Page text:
Lady Russia: Program Notes

Enjoy these notes on Sofia Gubaidulina's "Fachwerk" (written by the fabulous Kathryn Bacasmot) and Olga Bell's "Krai" (written by Olga!) 

See you at the Gardner for this stirring show. 

FACHWERK

Having experienced suppression and censorship in the Soviet Union (having being temporarily blacklisted), Gubaidulina made her way to German and settled in Hamburg in the early 1990s. Her oeuvre is largely influenced by her Orthodox faith, as well as her interest in Eastern tonality stemming from her Tatar heritage. Reflecting on her style, Gubaidulina has also commented, “Dmitri Shostakovich and Anton Webern have had the greatest influence on my work. Although my music bears no apparent traces of it, these two composers taught me the most important lesson of all: to be myself.”

Fachwerk teeters on a razor’s edge between beauty and terror, and employs the sound world of the bayan in blisteringly inventive ways. The accordion (a cousin of the Russian bayan) virtuoso Geir Draugsvoll had once approached Gubaidulina about writing a concerto for his instrument, and eventually, she penned Fachwerk. While not a concerto in a formal sense, the bayan has a starring role against the orchestral backdrop.

The title comes from the world of architecture. Fachwerk, the composer reveals, “can be traced back to my enthusiasm for the architectural style of timber framing. This is a highly specialized, unique style in which the constructive elements of a building are not hidden behind the building façade, but, on the contrary, are shown openly. The constructive elements which are indispensable for such a building, such as wall struts, window and door latches and beam ceilings, form different kinds of geometrical patterns which become an aesthetic phenomenon. And at times, a still more profound phenomenon shines through from behind this beauty, an essential, intrinsic phenomenon. Thus one distinguishes, for example, between the strut types ‘Swabian man,’ ‘Swabian woman,’ ‘wild man,’ and ‘standing St Andrew’s cross.’”

She continues, “I imagined that one could also show something in music reminiscent of [the Fachwerk architectural] style, i.e. compose in such a way that the construction of a certain instrument would become visible and transformed into something of an aesthetic nature...A musical instrument does in fact exist which makes it possible to realize this idea. It is the bayan, on which one can switch the keyboard from the melodic mode to the chordal mode. In one and the same row of buttons one has the dynamics of a melodic line above or below and, at the same time, the stasis of chord sounds in the middle of the sound area at one’s disposal. In this structure, in principle, there is a dominant (the melodic line above), a subdominant (the melodic line below) and a tonic (chords in the center of the system)—three aspects that determine the essence of order in the universe.” 

KRAI

In the opening moments of Krai, an avalanche of low notes from the piano drops the listener into the middle of a vast, icy C Major chord. I like to think that this sound has been going forever, like Russia’s vast Western steppe, or its endless taiga forests in the Far East. The same harmony returns in the final seconds of the last movement, underscoring a quote of Nikolai Nekrasov’s poignant epigram: “You are bountiful! You are mighty! You are powerless — Mother Russia!”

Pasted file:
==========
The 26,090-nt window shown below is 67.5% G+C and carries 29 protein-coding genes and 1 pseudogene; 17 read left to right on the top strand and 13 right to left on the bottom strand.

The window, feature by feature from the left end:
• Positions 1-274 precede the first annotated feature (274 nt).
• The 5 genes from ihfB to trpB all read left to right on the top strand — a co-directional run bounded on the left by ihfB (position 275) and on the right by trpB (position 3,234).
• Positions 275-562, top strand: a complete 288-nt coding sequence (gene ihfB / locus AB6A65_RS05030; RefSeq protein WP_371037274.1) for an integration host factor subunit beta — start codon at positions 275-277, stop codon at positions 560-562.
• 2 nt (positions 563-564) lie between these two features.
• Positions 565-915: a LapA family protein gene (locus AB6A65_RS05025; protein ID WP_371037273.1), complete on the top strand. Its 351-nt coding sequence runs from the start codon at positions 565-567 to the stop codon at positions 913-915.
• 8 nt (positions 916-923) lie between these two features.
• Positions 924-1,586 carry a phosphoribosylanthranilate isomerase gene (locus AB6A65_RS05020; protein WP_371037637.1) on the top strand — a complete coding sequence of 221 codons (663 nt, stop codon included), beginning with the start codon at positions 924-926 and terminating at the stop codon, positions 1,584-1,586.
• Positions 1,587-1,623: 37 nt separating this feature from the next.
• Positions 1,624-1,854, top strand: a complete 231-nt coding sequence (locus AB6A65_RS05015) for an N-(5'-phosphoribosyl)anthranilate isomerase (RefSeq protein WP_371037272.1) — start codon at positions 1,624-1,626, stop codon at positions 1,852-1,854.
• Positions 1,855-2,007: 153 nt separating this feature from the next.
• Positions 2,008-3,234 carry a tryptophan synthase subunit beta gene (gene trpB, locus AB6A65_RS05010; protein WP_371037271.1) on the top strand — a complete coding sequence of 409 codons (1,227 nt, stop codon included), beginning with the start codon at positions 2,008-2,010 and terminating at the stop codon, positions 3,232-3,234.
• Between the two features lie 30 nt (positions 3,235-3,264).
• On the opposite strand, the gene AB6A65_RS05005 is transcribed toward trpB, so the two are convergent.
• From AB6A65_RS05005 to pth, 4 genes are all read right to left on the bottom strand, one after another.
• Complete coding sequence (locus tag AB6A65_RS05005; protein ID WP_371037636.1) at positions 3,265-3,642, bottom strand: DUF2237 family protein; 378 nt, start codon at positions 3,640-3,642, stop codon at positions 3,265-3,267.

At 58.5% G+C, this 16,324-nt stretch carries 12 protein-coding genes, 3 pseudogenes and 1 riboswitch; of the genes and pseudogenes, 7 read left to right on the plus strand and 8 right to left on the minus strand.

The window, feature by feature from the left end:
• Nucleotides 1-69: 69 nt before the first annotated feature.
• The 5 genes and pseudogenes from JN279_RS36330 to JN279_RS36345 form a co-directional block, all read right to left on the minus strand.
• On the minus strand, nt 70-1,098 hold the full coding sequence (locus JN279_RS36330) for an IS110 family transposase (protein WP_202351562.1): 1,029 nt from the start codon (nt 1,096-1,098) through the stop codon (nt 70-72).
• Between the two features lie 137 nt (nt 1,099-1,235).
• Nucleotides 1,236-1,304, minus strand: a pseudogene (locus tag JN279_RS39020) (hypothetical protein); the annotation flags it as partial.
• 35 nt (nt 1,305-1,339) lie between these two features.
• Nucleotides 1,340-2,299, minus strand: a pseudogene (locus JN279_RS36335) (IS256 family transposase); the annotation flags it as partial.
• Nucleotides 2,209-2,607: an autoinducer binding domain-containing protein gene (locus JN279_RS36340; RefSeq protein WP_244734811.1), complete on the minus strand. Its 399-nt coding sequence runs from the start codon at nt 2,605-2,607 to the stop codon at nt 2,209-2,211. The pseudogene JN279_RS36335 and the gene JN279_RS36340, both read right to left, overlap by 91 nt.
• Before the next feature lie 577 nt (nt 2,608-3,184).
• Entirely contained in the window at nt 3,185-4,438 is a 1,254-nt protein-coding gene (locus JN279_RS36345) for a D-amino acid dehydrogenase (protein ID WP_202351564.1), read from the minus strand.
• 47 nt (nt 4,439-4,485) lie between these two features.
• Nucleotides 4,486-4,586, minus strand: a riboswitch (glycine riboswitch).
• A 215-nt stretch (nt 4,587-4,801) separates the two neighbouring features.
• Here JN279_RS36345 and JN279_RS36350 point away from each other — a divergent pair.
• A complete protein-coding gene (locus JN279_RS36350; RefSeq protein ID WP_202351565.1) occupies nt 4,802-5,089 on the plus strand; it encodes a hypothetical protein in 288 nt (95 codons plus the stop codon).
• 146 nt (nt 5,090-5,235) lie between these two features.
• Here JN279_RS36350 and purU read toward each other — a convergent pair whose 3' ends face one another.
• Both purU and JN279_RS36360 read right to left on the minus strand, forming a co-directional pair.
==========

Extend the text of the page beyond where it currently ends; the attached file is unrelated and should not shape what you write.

For some, this kind of irreconcilable paradox has come to characterize Russia more than anything else. Like many émigrés (we left when I was seven), I’m conflicted about the place I left behind. I romanticize it wildly; I’m unfamiliar and uncomfortable with what it is today. If this sentiment is experienced in some capacity by people everywhere, perhaps it becomes uniquely Russian in a climate of extreme distance, cold and emptiness. The great Eurasian landmass––much of it inhospitable, some portion always in dispute––underscores everything, and the pageantry of human existence here becomes a feat more miraculous and more delusional than anywhere else in the world. 

Krai (край) is the Russian word for edge, limit, frontier or hinterland. Present-day Russia is divided into a myriad of 'federal subjects', including nine krais. In this capacity the term is a political designation, like 'territory', but for the earliest Russians these places represented both the promise and terror of the vast unknown. While much has been written about Russia's major cities, Krai is concerned with the rest of the map: the wilderness, the towns, the inhabitants and their stories. From the Cossack melodies of Krasnodar Krai in the West to the Chukchi drumming of Kamchatka Krai in the Russian Far East, Krai is a journey across the Eurasian landmass in forty minutes. The texts of Krai are a mix of traditional, liturgical and original poetry assembled with tremendous of guidance and direction from my mother, a former Radio Moscow broadcaster. 

This is the world premiere of a new arrangement of Krai for solo voice, string orchestra, piano and percussion.